The 7 Deadly Sins: Bachelor Edition
The experience of devoting nearly two hours of one’s life to watching an episode of “The Bachelor” is not only transformatory, it is blissfully sinful. On both sides of the screen, people are being as unabashedly awful as they please. Some background of the show for those who aren’t familiar: “The Bachelor” is a reality TV show where a cohort of 20+ women is winnowed down to “the one” by the bachelor himself, a single man “dating” all of these women at once. He chooses who continues on the show by giving the contestants a rose — if you don’t receive a rose, you go home. It’s a patently ridiculous concept that gamifies love and dating in a way that would be awful if we, as a collective fanbase, didn’t all agree that it was a complete charade. Almost none of the couples from “The Bachelor” or its spinoffs, “The Bachelorette” or “Bachelor in Paradise,” end up still together a few months after the show has ended. And yet every single contestant walks into the competition the first night claiming earnestly that this man, who is dating 20 other women, is truly the love of their life and their future husband. I don’t mean to belittle these women — among them this season are an attorney, a marketing executive, a foster parent recruiter and a nursing student — but the entire premise of the show essentially destines any relationship for failure.
Let me start by saying that I love “The Bachelor” in a way that should probably be a little bit more ironic than it actually is. As a snobby middle schooler, I believed myself above the other girls in my grade who gushed about the bachelor and regaled the drama from last Monday night’s episode. This was my first excursion into this sinful experience, because while I thought I was better than the people who were amused by such petty drama, I was actually exhibiting the first deadly sin: pride. The truth is, no one is above watching “The Bachelor.” You may think you’re better than the men and women who go on the show, but the truth is, you’re letting your pride hold you back from an experience that will liberate you from the stressful drama of actual daily life and release you into a world where the only thing you have to worry about is whether Hannah Ann intentionally stole Kelsey’s champagne. We all deserve a break from the real world sometimes, and “The Bachelor” is the perfect way to indulge in our sins. First of all, watching someone else act in a blatantly awful way when it has no actual consequences is genuinely incredible. I relish the moment that one of the women gets up from the couch and walks over to Peter to say “Can I borrow you for a minute?” because I know for a fact that it will cause drama that will have absolutely no effect on me or the world whatsoever.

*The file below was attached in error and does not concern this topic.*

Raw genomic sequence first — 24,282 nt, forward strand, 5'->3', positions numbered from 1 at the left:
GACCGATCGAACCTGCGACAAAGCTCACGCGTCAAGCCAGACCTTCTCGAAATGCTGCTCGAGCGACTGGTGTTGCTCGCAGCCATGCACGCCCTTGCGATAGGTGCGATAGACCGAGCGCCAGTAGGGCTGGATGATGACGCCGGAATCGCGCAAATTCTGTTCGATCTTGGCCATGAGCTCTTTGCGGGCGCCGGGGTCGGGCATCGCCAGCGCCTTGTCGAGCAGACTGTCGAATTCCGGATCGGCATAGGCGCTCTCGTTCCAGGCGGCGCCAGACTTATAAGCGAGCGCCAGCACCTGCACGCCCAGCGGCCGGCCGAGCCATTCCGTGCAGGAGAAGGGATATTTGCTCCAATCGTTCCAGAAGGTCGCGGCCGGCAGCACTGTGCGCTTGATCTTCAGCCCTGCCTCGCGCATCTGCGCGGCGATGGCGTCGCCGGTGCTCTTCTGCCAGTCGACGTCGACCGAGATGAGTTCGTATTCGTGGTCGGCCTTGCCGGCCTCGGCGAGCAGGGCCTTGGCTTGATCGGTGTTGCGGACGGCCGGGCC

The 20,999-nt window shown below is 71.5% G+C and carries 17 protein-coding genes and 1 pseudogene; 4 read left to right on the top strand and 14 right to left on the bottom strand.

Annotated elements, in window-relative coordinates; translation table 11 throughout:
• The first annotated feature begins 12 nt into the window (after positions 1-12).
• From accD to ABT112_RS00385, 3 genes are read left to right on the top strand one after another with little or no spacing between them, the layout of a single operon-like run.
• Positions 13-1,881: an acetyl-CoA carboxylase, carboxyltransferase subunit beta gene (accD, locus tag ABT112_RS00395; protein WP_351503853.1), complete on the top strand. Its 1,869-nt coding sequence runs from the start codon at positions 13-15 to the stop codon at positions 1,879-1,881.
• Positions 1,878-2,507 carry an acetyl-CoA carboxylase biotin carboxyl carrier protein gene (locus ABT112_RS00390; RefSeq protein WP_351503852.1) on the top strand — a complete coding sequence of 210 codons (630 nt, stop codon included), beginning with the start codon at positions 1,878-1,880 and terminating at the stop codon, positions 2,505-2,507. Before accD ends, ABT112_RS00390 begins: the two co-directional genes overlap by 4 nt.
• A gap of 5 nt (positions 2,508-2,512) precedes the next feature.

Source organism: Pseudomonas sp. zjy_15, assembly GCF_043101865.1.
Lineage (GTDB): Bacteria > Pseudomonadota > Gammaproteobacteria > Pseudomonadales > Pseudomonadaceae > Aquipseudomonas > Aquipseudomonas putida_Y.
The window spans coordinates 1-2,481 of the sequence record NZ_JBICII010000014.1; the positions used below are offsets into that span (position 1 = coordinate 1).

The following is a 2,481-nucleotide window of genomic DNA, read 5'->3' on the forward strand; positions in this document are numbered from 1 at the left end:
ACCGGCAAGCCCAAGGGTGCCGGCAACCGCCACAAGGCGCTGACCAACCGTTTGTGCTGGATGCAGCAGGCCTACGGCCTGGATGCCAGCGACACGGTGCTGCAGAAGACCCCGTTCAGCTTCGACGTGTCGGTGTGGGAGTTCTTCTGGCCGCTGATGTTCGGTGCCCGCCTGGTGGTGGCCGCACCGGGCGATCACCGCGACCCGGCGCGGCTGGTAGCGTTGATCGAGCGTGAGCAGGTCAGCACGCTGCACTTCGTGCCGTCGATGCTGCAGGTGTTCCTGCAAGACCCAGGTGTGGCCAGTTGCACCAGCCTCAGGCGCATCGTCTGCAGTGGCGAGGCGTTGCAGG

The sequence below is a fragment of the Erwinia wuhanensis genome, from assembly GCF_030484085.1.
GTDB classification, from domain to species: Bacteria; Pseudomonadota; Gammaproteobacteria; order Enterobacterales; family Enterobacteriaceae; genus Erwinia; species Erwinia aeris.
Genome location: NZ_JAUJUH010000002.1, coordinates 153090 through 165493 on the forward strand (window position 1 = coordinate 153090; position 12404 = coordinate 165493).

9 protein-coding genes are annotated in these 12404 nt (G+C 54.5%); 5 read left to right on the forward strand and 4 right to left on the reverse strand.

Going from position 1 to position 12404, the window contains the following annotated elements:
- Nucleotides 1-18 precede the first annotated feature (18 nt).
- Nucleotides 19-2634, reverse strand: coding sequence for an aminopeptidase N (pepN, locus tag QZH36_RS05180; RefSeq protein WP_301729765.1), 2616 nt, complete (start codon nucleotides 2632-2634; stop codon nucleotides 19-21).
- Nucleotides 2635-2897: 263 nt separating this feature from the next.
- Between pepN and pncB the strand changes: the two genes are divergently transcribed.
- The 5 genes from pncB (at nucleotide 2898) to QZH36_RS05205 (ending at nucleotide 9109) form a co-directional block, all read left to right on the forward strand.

The women on this show consistently commit sins that are nearly textbook in their definitions. Greed: wanting Peter all to themselves. Envy: watching other girls date the same man they are dating. Wrath: (allegedly) stealing another girl’s champagne to drink with Peter. Pride: to quote one contestant, Kelley, “The other girls are children… Just look at me. I’m an attorney.” Lust: this one goes without saying. The key to “The Bachelor’s” success, however, is not just the sins on the screen. It is the fact that the show implicates its viewers in those sins. Watching an episode from a place of complete moral high ground would be not only boring, it would be painful. Luckily for us, it is impossible to watch it from a moral high ground. By watching the show, the viewer is absolutely implicated in the sin that they are watching. This is the beauty of reality television: we must accept, or at least play along with, the insane rules that govern the show. That acceptance instantly enmeshes us in the same moral fabric of the bachelor and the women on the show. Not only are we committing gluttony, by eating potato chips and Twizzlers, and sloth, by sitting in one spot and doing nothing productive for two hours, but we are susceptible to every sin committed on screen. But ultimately, there are worse ways to sin. Why should we feel bad for completely indulging in our baser natures for two hours a week on Mondays? Let yourself get completely enveloped in the unreal reality of “The Bachelor.” Care deeply, for two hours, about things that do not matter. Come out on the other side, laughing at yourself for getting so invested, knowing you’ll do it again next week.